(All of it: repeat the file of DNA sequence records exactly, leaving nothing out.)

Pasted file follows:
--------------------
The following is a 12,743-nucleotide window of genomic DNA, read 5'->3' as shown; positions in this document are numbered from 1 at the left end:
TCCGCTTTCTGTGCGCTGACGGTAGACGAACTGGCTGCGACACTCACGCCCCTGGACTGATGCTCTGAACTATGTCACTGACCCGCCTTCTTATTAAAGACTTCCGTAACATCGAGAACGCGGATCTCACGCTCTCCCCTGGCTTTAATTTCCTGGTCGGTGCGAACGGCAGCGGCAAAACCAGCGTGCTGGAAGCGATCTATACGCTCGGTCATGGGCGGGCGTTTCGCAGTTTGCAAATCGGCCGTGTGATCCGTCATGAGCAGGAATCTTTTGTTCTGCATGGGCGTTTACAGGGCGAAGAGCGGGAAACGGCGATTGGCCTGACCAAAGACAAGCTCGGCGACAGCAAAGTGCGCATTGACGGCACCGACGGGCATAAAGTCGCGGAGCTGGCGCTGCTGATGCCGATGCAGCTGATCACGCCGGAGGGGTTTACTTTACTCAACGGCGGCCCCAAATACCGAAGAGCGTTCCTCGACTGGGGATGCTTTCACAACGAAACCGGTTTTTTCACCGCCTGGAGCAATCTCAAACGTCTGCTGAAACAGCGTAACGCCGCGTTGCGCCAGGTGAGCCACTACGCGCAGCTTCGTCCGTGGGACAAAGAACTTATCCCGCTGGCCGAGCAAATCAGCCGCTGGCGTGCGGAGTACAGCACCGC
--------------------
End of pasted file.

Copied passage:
The following is a 12,743-nucleotide window of genomic DNA, read 5'->3' as shown; positions in this document are numbered from 1 at the left end:
TCCGCTTTCTGTGCGCTGACGGTAGACGAACTGGCTGCGACACTCACGCCCCTGGACTGATGCTCTGAACTATGTCACTGACCCGCCTTCTTATTAAAGACTTCCGTAACATCGAGAACGCGGATCTCACGCTCTCCCCTGGCTTTAATTTCCTGGTCGGTGCGAACGGCAGCGGCAAAACCAGCGTGCTGGAAGCGATCTATACGCTCGGTCATGGGCGGGCGTTTCGCAGTTTGCAAATCGGCCGTGTGATCCGTCATGAGCAGGAATCTTTTGTTCTGCATGGGCGTTTACAGGGCGAAGAGCGGGAAACGGCGATTGGCCTGACCAAAGACAAGCTCGGCGACAGCAAAGTGCGCATTGACGGCACCGACGGGCATAAAGTCGCGGAGCTGGCGCTGCTGATGCCGATGCAGCTGATCACGCCGGAGGGGTTTACTTTACTCAACGGCGGCCCCAAATACCGAAGAGCGTTCCTCGACTGGGGATGCTTTCACAACGAAACCGGTTTTTTCACCGCCTGGAGCAATCTCAAACGTCTGCTGAAACAGCGTAACGCCGCGTTGCGCCAGGTGAGCCACTACGCGCAGCTTCGTCCGTGGGACAAAGAACTTATCCCGCTGGCCGAGCAAATCAGCCGCTGGCGTGCGGAGTACAGCACCGC